In hindsight, I think the starter yogurt I was using a few years ago might have had bifidus in it. If so, that could have been the cause of my failure to respond. People often talk as if the "no bifidus" rule was something that Elaine Gottschall just pulled out of her hat... but I've been reading Dr. Haas's book, The Management of Celiac Disease, and it does talk about this issue ("an overgrowth of bacteria belonging normally to the nursling period"). In fact, in the early 20th century, celiac disease was called "intestinal infantilism," because it was characterized by an excess of bifidobacteria, which are only supposed to predominate in the gut of infants who are exclusively or mainly breastfed.

Interesting stuff!
post #4 of 93
Thread Starter 
BTW, Dr. Haas's book contains several case studies of successful responses to the original diet, as it was used to help children with severe malnutrition due to bowel disease. He provides a detailed description of their daily intake, and for the first few months, these children (toddlers and preschoolers) were typically eating 14-16 bananas each day.

I remember reading somewhere that Elaine G. didn't recommend eating more than two bananas a day, but I'm guessing that's for people who can tolerate a wide range of foods. If you're in the early stages, and have picky or sensitive children, it seems as if it won't hurt to give them several bananas, if that's all they'll eat by way of carbohydrates.


In case anyone is interested, here's our current menu. Still mostly intro & stage 1 foods, with a few additional vegetables.

Last night's dinner: sliced turkey, cheese, avocado, bananas, diluted apple cider/carrot juice blend

Breakfast: scrambled eggs, diluted apple cider, bananas, yogurt with honey, and sliced cheddar (b/c children ate all the eggs and yogurt, and were still hungry )

Lunch will be: meatballs, well-steamed carrots, pureed asparagus, diluted grape juice, and "magical green pudding" made from avocado blended with honey & yogurt

Dinner will be: braised lamb shoulder chops, well-steamed artichokes, butternut squash puff, and baked peeled apples with butter, honey, and a tiny bit of vanilla

My 3 and 5 year olds turn up their noses at all green vegetables, even guacamole. This will be my first time making the avocado pudding. I think it might go over okay, since it doesn't really have a bitter taste.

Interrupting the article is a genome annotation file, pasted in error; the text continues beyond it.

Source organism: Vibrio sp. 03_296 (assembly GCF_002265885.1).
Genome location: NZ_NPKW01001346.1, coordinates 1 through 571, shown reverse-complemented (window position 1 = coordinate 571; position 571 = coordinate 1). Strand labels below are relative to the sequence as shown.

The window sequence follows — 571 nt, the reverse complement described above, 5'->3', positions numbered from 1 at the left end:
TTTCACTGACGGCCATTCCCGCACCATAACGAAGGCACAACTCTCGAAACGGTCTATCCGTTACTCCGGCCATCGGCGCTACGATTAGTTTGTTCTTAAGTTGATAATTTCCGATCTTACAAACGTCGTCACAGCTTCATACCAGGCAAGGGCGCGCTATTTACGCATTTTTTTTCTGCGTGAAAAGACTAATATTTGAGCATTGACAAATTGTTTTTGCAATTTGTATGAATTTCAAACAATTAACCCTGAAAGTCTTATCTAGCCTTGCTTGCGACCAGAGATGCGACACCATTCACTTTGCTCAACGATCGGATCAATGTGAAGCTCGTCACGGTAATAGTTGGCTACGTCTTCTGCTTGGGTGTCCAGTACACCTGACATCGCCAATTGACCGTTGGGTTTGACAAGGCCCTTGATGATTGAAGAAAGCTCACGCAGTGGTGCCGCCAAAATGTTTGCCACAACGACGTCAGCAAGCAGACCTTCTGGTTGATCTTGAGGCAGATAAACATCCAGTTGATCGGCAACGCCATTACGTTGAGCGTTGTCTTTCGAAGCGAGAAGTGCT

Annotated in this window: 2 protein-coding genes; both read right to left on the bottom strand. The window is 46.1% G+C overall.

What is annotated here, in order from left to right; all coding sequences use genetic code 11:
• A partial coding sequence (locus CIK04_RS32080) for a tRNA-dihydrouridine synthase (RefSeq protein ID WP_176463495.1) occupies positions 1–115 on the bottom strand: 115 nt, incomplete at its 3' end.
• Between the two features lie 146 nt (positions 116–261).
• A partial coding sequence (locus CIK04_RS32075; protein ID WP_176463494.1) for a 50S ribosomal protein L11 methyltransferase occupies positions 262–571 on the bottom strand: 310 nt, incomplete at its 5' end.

Hope you all have a great day.
post #5 of 93
hey there! We are no longer on the diet, but I have to say that I did feel that Dr. Haas' book was a great asset in embarking on this journey. It did explain quite a bit.

We have 3 people in my house that actually have a celiac diagnosis, one who was never tested but cannot tolerate gluten at all and another who was never challenged.

I'm curious, and pardon me if I'm not remembering correctly, you seem to be very well versed in homeopathic medicine. Are you using it at all in your healing process?

Your menu looks lovely by the way!
post #6 of 93
Subbing but not quite joining yet as I'm on a TED for 7 week old son who is having issues with what I eat. Still trying to get a baseline for the diet. I dont know what to do and its starting to compromise my breastmilk. But as soon as I do and figure out what he's intolerant to, then I'm going to start on this as I have some leaky gut/intestinal issues. I have a lot of problems and want to get better before my next pregnancy.
post #7 of 93
Thread Starter 
Hi, Panserbjorne!

I've been interested in homeopathy for years, but really buckled down to study it seriously after DD2 was born with serious congenital problems (in spite of my doing "all the right things" prenatally). Her holistic pediatrician is trained in homeopathy, and often suggests remedies for acutes. I've been self-prescribing for everyone else, which I know isn't recommended, but I stick to low potencies and it seems to work out okay. My biggest successes have been with DS's croup and my own menstrual problems. Food intolerances and behavioral issues seem to be much harder to deal with.